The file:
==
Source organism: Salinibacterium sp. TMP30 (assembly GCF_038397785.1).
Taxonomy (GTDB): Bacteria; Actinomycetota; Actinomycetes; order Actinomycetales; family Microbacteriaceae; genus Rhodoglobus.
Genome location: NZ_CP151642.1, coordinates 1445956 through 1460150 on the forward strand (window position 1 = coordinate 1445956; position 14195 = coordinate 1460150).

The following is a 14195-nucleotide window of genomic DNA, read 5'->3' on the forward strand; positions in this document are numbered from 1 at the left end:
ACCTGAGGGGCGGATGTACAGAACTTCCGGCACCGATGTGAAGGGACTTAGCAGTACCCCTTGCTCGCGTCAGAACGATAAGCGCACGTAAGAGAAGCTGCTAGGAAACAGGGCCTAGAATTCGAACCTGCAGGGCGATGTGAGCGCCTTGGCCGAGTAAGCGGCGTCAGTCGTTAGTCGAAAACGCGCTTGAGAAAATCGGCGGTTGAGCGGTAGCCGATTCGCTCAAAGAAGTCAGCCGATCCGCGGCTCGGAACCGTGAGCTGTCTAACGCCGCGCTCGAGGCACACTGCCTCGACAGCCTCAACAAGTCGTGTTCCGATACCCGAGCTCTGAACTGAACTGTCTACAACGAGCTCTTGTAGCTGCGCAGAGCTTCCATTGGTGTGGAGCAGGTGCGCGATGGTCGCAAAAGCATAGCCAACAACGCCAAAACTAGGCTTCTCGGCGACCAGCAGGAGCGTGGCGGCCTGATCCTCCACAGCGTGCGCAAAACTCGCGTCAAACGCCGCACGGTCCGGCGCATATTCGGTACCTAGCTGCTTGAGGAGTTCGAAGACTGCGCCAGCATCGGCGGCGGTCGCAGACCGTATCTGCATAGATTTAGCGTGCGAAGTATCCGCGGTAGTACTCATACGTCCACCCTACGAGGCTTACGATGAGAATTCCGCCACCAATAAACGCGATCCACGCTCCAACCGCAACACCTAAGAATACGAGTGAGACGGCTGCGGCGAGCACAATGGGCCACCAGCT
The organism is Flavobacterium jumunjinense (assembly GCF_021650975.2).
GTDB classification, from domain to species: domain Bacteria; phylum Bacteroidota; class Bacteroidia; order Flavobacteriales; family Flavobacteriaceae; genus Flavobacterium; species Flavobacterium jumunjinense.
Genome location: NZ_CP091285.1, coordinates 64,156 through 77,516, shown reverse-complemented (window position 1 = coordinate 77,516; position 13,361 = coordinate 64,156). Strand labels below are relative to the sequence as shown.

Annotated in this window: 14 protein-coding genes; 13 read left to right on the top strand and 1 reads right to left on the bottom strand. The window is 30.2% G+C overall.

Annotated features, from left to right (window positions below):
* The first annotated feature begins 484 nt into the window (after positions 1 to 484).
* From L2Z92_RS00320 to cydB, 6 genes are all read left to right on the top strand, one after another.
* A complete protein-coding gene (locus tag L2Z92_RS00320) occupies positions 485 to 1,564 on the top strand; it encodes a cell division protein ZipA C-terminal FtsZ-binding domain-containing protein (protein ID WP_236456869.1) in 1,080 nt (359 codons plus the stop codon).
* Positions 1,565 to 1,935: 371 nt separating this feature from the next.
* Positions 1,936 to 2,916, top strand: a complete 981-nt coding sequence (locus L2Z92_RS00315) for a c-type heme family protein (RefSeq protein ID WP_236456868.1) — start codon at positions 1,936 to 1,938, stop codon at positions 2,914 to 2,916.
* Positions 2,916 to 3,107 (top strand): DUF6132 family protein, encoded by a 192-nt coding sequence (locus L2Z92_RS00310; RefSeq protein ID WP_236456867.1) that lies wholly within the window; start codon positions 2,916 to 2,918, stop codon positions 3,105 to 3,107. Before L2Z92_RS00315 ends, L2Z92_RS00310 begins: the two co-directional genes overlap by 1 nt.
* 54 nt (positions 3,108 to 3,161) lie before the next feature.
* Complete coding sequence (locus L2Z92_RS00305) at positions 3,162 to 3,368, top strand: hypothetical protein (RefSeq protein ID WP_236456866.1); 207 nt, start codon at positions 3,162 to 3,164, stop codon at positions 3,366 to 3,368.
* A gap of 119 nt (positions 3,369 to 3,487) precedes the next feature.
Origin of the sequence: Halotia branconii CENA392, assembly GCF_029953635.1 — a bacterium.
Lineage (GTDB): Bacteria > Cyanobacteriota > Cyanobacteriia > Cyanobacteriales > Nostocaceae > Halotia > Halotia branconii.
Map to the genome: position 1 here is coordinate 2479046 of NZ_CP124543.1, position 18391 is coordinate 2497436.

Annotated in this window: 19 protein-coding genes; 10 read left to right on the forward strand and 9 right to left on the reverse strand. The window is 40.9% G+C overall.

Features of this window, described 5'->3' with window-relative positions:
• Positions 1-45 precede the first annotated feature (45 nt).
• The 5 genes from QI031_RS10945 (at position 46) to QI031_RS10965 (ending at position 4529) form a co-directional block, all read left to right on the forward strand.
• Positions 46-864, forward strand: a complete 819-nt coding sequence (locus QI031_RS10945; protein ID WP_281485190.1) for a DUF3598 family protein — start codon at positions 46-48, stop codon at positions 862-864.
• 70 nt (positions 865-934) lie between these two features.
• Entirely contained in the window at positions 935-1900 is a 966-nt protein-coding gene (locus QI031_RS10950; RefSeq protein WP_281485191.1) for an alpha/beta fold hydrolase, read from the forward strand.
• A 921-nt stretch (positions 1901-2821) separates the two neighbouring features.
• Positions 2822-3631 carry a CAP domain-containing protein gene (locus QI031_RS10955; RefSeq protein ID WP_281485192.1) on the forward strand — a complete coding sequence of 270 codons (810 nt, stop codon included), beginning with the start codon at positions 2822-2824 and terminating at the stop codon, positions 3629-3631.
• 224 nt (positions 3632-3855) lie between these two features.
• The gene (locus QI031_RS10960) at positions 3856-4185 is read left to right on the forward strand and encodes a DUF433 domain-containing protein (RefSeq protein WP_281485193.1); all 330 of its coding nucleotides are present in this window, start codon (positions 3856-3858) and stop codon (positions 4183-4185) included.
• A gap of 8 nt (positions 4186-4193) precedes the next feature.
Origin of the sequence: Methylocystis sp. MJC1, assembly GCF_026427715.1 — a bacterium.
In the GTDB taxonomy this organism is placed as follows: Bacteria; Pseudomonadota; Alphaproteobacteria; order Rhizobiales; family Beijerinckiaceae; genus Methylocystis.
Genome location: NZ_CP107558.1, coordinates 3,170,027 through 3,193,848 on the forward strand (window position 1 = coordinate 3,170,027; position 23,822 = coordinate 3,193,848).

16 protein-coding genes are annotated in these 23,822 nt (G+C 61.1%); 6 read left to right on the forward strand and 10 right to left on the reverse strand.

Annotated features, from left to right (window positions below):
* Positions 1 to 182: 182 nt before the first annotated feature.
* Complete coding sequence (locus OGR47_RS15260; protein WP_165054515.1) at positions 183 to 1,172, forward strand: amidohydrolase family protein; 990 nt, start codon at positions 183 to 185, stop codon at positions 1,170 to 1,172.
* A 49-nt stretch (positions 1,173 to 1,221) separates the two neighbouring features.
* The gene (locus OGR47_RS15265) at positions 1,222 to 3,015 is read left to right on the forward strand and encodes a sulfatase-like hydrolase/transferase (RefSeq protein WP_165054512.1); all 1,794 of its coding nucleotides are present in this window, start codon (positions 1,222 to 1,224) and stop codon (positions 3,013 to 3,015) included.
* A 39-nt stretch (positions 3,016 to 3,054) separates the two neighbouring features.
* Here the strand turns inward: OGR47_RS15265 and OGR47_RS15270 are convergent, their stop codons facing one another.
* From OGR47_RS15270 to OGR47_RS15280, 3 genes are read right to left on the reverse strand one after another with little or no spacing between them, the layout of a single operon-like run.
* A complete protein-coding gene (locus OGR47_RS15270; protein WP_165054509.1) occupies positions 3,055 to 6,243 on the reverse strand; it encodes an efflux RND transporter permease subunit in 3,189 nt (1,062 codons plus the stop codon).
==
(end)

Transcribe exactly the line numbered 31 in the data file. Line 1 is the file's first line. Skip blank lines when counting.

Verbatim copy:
• Positions 2822-3631 carry a CAP domain-containing protein gene (locus QI031_RS10955; RefSeq protein ID WP_281485192.1) on the forward strand — a complete coding sequence of 270 codons (810 nt, stop codon included), beginning with the start codon at positions 2822-2824 and terminating at the stop codon, positions 3629-3631.